Get a glimpse into the daily lives of children in Nazi Germany, and consider how the Nazis “educated” Germany’s youth.
Participants of the Battle of Cable Street in London draw connections between the antisemitism in 1936 and racism targeted at the neighborhood’s Bangladeshi community today.
Olympic gymnast Kerri Strug reflects on why she gets asked the question “You’re Jewish?” (Spanish available).
Facing the resilience of indigenous traditional education in Canada, Prime Minister Sir John A. Macdonald, who was also Minister of Indian Affairs, commissioned Nicholas Flood Davin, a journalist, lawyer, and politician, to go to Washington, DC, in 1879 to study how the United States tackled the same issue. At the time, the US had developed a policy of aggressive civilization of Native Americans. This policy, writes anthropologist Derek G. Smith, “had been formulated in the post-Civil War period by President Ulysses S. Grant’s administration . . . and was passed into law by Congress in early 1869.”1 The key to this policy was a system of industrial schools where religious instruction and skills training would help the Native Americans catch up with the demands of Western society.
As Prime Minister Sir John A. Macdonald said in 1887, after the residential schools began to operate, “The great aim of our legislation has been to do away with the tribal system and assimilate the Indian people in all respects with the other inhabitants of the Dominion as speedily as they are fit to change.” Yet despite this high talk of Indian enfranchisement, the official process designed to assimilate indigenous people as soon as possible, In
From 1883 onward, the federal government sought a system to enroll indigenous children in schools. Day schools and industrial schools were to serve alongside the residential schools to meet this growing challenge. One of the most important historians of the residential schools, James R. Miller, estimates that a great number of indigenous students were, in fact, educated in day schools, although the residential schools left the most painful, long-lasting marks on indigenous communities.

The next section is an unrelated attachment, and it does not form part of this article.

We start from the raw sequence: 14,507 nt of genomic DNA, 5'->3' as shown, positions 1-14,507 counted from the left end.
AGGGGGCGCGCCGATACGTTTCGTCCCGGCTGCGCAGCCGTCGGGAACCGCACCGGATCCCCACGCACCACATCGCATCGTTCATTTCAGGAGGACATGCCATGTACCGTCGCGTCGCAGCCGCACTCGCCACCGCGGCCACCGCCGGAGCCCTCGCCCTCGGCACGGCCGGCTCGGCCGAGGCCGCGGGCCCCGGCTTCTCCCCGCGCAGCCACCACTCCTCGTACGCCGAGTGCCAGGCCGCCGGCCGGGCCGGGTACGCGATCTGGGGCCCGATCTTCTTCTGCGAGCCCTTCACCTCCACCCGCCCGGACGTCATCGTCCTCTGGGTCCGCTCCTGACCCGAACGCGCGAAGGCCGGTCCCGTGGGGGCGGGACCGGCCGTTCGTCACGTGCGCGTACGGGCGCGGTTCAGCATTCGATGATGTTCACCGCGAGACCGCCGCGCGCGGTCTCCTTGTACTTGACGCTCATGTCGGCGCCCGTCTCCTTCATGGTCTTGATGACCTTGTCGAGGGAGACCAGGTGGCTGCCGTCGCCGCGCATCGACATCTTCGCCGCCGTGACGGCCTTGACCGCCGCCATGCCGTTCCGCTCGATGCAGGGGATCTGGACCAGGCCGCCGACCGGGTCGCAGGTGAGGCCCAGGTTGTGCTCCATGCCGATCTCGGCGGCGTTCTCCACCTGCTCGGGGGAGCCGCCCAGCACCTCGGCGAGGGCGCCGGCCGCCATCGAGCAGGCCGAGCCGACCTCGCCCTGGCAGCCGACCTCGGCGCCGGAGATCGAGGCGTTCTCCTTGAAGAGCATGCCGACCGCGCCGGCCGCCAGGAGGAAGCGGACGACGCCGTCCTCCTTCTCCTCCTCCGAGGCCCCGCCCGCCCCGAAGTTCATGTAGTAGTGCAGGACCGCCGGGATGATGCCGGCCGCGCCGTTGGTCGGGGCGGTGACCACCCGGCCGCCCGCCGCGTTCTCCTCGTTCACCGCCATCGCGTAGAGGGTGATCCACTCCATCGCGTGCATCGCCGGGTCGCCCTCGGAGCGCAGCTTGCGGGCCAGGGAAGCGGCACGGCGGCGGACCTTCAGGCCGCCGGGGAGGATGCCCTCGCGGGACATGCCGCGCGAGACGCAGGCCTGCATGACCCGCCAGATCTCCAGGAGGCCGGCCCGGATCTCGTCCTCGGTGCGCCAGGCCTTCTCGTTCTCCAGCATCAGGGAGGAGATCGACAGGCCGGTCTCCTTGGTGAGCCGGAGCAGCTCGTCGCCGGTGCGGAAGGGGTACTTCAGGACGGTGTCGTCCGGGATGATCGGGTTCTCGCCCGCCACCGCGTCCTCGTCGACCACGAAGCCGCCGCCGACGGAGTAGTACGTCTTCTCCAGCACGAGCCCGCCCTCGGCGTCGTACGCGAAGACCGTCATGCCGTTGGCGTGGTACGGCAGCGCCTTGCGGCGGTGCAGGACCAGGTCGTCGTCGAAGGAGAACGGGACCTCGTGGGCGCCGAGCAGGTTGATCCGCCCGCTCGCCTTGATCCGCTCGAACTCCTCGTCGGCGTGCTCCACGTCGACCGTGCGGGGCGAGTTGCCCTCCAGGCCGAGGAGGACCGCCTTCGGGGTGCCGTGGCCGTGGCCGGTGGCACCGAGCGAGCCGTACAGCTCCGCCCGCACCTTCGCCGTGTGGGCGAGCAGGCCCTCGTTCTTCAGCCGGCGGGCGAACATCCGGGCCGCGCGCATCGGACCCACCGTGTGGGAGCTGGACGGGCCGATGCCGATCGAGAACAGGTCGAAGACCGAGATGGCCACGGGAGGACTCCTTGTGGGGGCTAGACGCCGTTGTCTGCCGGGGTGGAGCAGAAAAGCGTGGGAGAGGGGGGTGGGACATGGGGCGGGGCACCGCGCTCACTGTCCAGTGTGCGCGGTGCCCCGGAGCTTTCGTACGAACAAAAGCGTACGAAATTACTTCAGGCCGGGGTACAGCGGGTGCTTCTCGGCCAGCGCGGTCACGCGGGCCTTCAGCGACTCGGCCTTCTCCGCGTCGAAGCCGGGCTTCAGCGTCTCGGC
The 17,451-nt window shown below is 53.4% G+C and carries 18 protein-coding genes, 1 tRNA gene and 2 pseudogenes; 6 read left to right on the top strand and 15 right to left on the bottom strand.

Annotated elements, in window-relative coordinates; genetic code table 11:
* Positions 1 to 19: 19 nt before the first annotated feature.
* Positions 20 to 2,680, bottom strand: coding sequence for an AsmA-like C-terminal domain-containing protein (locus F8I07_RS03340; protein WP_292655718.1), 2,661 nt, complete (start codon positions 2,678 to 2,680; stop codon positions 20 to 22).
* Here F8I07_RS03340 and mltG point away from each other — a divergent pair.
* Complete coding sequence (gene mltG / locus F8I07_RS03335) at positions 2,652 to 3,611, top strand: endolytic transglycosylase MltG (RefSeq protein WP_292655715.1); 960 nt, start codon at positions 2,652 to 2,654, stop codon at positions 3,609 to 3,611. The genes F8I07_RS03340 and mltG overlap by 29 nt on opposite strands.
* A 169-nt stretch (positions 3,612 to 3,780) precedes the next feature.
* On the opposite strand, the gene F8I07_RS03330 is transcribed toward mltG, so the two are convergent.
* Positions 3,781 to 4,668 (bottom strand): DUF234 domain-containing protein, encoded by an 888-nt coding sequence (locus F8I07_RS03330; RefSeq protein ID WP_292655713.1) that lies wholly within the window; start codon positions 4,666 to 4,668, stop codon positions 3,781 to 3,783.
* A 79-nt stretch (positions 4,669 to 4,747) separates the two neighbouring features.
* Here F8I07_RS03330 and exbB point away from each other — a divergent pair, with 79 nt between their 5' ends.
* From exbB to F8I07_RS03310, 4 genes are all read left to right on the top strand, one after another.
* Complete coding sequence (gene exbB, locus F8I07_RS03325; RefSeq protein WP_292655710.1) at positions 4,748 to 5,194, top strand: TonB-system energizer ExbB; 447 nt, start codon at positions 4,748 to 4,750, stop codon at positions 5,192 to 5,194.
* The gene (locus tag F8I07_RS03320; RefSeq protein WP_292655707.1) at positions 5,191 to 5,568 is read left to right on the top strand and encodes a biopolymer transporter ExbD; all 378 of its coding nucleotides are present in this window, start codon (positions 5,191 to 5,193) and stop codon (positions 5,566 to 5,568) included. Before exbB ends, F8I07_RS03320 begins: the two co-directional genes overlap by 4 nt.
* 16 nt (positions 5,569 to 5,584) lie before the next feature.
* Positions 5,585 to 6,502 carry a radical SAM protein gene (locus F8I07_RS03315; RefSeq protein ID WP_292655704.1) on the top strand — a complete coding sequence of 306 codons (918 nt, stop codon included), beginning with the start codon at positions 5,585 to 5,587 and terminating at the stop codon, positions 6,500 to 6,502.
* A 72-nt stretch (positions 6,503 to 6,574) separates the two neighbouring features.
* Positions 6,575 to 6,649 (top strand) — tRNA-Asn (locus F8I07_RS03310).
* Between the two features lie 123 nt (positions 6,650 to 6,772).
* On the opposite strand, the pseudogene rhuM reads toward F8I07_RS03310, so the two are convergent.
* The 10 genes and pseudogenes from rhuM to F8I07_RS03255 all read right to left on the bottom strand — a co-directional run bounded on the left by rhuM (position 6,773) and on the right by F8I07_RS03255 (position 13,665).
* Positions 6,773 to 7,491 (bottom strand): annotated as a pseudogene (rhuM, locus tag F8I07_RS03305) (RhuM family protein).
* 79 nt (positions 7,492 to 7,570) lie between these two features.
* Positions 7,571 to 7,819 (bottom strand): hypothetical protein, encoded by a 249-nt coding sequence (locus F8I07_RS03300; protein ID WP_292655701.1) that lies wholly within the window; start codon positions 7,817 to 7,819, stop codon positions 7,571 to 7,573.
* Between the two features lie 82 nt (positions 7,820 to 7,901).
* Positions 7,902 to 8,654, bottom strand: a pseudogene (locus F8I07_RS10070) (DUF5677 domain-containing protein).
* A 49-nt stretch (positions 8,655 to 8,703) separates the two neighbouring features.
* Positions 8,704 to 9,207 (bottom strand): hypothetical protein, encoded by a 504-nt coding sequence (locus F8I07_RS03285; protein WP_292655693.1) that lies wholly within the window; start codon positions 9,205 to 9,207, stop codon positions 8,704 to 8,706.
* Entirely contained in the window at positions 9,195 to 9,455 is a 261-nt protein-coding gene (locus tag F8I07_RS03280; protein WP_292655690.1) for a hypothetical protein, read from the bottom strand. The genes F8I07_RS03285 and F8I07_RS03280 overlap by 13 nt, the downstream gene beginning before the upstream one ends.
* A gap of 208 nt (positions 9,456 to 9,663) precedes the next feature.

War and political changes also contributed to the destruction of indigenous ways, livelihoods, and physical existence. France and Great Britain, the largest colonial powers in the world, began to clash openly in 1754 over several areas of control, including North America. Two years later, they declared war, and each recruited First Nations to fight on their side. In 1763, at the end of what the British called the Seven Years’ War (known as the War of Conquest in French Canada), the Treaty of Paris ceded most of the French territories in North America to Great Britain.
When the European powers set their sights on North America, some three hundred years after the so-called discovery of the continent (which for them was the “New World”), it became a location for French and British settlements. The process of assuming control of someone else’s territory and applying one’s own systems of law, government, and religion is called colonization. Indeed, prior to the 1800s, settling the land was not the first priority.
After the 1812 war with the United States ended with no significant border changes, the British Canadians established themselves as the dominant power in the region and began to plan a process of nation building. And by the second half of the nineteenth century, they were ready to do away with the political and cultural independent existence of indigenous nations. In 1867, the British North America Act united three British colonies into the first four provinces of the Dominion of Canada, establishing Canada as a federation of provinces, a dominion under the British Crown.
By the 1830s and 1840s, when the colonization or settlement of the Canadian region began to shift into high gear, the European settlers pursued laws and regulations to manage the populations with whom they came into contact. The reserve was a common colonial strategy for managing the local indigenous population. Reserves existed in Africa, in the British American colonies, and in Canada, where the colonizers had to address the people they dispossessed— people who seemingly stood in the way of the political and economic plans of European settlers.